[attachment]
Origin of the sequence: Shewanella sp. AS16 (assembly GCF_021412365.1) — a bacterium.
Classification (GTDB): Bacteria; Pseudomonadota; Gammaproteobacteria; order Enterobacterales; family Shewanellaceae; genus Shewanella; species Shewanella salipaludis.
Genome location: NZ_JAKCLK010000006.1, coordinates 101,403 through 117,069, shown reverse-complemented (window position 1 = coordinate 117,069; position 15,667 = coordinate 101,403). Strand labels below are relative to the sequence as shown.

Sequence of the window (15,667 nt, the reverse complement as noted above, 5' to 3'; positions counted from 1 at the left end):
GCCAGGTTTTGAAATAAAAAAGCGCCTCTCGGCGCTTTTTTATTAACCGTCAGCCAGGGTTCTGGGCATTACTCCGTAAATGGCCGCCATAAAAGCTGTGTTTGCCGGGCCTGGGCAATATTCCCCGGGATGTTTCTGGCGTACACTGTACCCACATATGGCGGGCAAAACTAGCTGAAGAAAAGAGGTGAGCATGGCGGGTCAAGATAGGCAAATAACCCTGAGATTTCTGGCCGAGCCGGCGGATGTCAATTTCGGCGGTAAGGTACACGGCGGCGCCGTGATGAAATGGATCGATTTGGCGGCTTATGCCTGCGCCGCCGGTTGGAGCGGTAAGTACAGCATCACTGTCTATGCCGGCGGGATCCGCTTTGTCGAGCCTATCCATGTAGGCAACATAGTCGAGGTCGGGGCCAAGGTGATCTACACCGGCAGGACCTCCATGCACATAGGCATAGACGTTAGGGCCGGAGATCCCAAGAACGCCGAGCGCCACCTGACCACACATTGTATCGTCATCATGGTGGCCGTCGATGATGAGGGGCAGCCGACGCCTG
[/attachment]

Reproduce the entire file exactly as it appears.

Origin of the sequence: Shewanella sp. AS16 (assembly GCF_021412365.1) — a bacterium.
Classification (GTDB): Bacteria; Pseudomonadota; Gammaproteobacteria; order Enterobacterales; family Shewanellaceae; genus Shewanella; species Shewanella salipaludis.
Genome location: NZ_JAKCLK010000006.1, coordinates 101,403 through 117,069, shown reverse-complemented (window position 1 = coordinate 117,069; position 15,667 = coordinate 101,403). Strand labels below are relative to the sequence as shown.

Sequence of the window (15,667 nt, the reverse complement as noted above, 5' to 3'; positions counted from 1 at the left end):
GCCAGGTTTTGAAATAAAAAAGCGCCTCTCGGCGCTTTTTTATTAACCGTCAGCCAGGGTTCTGGGCATTACTCCGTAAATGGCCGCCATAAAAGCTGTGTTTGCCGGGCCTGGGCAATATTCCCCGGGATGTTTCTGGCGTACACTGTACCCACATATGGCGGGCAAAACTAGCTGAAGAAAAGAGGTGAGCATGGCGGGTCAAGATAGGCAAATAACCCTGAGATTTCTGGCCGAGCCGGCGGATGTCAATTTCGGCGGTAAGGTACACGGCGGCGCCGTGATGAAATGGATCGATTTGGCGGCTTATGCCTGCGCCGCCGGTTGGAGCGGTAAGTACAGCATCACTGTCTATGCCGGCGGGATCCGCTTTGTCGAGCCTATCCATGTAGGCAACATAGTCGAGGTCGGGGCCAAGGTGATCTACACCGGCAGGACCTCCATGCACATAGGCATAGACGTTAGGGCCGGAGATCCCAAGAACGCCGAGCGCCACCTGACCACACATTGTATCGTCATCATGGTGGCCGTCGATGATGAGGGGCAGCCGACGCCTG